To breastfeed or not to breastfeed? That is the question—which many moms quickly jump to judge other moms about.

They’ll fault each other for breastfeeding too long, not long enough, for doing it in public, for not feeling comfortable enough to do it in public…the list goes on.

But what if you can’t breastfeed? For some women, health issues make breastfeeding a no-no. Other moms face challenges that make the act difficult, if not impossible.

85% of women set out to breastfeed exclusively for at least 3 months, only 32% actually met their intended goal

Source: July 2012 issue of Pediatrics

Here are a few reasons why.

The doctor said no

Various health issues can make breastfeeding dangerous for the mom and her baby. One is that it’s a direct way to transfer infection from mom to baby.

According to the US Centers for Disease Control and Prevention (CDC), Other health issues that absolutely prevent breastfeeding include:

  • Infant diagnosed with galactosemia—a rare metabolic disorder
  • Mother infected with HIV or on antiretroviral medications
  • Mother has active tuberculosis
  • Mother uses illicit drugs
  • Mother is undergoing certain chemotherapy or radiation treatments

Other issues that potentially could (but don’t always) keep a woman from breastfeeding include:

  • Anthrax exposure
  • Breast implants
  • Environmental toxin exposure
  • Food- or waterborne illness
  • Hepatitis
  • Certain prescription drugs
  • Tobacco use

If your physician directs you to stop breastfeeding based on a health condition, take her advice seriously—even if it interferes with goals you had set.

Common challenges

Medical issues aren’t the only reason women give up breastfeeding. Sometimes the very real challenges outweigh the potential benefits.

From sore nipples to an oversupply of milk, many women experience at least 1, if not multiple common breastfeeding challenges.

According to the US Department of Health and Human Services Office of Women’s Health, some of those common breastfeeding challenges inlcude:

  • Engorgement—When your breasts begin producing milk, they’ll feel heavier and tender. But that feeling can quickly turn to swelling, throbbing, hardness, and pain. You may run a low-grade fever. To avoid it, try breastfeeding often, massaging the breast and using cold compresses.
  • Infection—Fungal infections, known as yeast or thrush, thrive on milk. This makes them especially common. If your nipples are sore for more than a few days after weeks of pain-free breastfeeding, or if they become blistered, itchy or cracked, you may have an infection. It can take several weeks to cure, so to avoid spreading the infection, wash everything—clothes, pacifiers, breast pumps and your baby’s hands—in hot water daily.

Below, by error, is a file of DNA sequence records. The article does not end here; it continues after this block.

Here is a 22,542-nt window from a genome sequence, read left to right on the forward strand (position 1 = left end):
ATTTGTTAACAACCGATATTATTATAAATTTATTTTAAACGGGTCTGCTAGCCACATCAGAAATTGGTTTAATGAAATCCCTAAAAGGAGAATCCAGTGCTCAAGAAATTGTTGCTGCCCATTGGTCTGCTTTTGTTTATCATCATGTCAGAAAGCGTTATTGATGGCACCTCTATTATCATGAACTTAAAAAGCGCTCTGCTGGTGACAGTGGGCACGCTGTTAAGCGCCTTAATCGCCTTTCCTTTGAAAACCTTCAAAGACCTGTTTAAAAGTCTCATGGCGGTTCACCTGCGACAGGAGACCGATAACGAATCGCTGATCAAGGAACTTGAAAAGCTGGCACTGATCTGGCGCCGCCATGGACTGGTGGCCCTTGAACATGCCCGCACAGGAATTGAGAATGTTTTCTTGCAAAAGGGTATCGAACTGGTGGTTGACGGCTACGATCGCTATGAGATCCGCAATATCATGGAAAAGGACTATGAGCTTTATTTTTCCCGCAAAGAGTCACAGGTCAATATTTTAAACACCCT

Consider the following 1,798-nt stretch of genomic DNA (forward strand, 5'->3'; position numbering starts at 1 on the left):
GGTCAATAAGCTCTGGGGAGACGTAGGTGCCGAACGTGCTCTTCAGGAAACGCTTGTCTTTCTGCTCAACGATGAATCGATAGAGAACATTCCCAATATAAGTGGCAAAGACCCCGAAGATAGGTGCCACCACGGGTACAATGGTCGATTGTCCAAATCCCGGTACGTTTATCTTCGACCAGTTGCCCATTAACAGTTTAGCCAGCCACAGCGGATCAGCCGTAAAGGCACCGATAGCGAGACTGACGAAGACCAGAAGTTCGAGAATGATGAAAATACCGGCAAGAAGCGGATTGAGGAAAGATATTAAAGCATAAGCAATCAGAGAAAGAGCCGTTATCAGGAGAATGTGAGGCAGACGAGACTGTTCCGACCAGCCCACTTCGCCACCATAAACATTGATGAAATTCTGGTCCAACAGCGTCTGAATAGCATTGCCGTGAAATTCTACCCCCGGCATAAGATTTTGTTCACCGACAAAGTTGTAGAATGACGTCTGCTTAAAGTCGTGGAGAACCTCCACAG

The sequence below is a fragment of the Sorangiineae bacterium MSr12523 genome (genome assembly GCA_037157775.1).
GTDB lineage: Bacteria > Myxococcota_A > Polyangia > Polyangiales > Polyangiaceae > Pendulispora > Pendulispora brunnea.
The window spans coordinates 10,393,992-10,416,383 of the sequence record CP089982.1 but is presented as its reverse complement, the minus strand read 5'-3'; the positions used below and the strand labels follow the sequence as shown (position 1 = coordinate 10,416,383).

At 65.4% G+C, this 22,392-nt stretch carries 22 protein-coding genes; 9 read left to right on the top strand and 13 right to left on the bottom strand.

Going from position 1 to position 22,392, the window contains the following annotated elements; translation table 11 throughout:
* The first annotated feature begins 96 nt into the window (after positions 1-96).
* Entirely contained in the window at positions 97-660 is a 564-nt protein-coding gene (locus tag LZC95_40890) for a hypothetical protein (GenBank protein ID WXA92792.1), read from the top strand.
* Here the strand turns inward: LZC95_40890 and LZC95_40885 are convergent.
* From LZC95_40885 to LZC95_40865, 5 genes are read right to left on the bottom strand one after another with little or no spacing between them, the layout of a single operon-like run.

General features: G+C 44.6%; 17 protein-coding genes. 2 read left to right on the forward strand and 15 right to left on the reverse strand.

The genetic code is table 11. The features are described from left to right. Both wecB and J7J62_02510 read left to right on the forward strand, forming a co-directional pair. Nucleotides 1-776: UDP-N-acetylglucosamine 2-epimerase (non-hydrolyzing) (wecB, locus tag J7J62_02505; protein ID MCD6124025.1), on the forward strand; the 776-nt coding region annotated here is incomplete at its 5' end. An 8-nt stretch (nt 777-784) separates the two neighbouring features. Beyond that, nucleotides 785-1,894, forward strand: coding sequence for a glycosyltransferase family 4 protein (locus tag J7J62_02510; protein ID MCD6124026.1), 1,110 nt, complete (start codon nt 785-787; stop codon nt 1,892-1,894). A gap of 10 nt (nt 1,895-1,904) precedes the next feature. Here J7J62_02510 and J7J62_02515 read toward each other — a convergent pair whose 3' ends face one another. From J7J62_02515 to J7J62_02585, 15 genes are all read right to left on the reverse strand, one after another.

• Inverted, flat, or large nipples—Each of these can make it difficult for the baby to latch on while breastfeeding. Meet with a lactation consultant if you’re worried.
  • Sore nipples—Moms often report tender nipples when they begin breastfeeding. This tenderness will become especially prominent if you’re only feeding from one nipple. If you’re not ready to give up, make an appointment with a lactation consultant or try changing positions.
  • Nursing strike—Your baby has been breastfeeding well when she suddenly stops for no apparent reason. The root cause could be anything from change in routine to an ear infection. Try expressing your milk regularly and continue to offer the breast.
  • Plugged ducts—This commonly occurs when breastfeeding, and results from a milk duct not draining properly and becoming inflamed. Breastfeed often and use a warm compress if you feel soreness.

Time challenges

Not all breastfeeding troubles are physical. For many moms, time is a very real obstacle.

Not everyone can stay at home and create a schedule that works around their baby. Moms may need to work upwards of 8 hours a day, tend to other children or attend school.

In those situations, you could try pumping and leaving the milk with a nanny, or stocking up on it in the freezer.

While the American Academy of Pediatrics supports breastfeeding as the best option for moms and babies, formula is still a legitimate option if you experience obstacles. Making the switch to formula, is 100% okay. Remember: Most moms don’t breastfeed for as long as they intended to.

Women commonly face many challenges in breastfeeding—in addition to countless other challenges they face in raising a child, working and managing relationships. It’s no easy task having another human being rely on your body for food.

Breastfeeding can hurt. You’ll be in demand every waking minute. And it’s a major adjustment. Choosing not to breastfeed is a perfectly reasonable option, especially with healthy formulas available everywhere from Babies ‘R’ Us to Target.

It’s important to do what’s healthiest for you and your baby, not everyone else. Your decision on breastfeeding affects only you and your baby.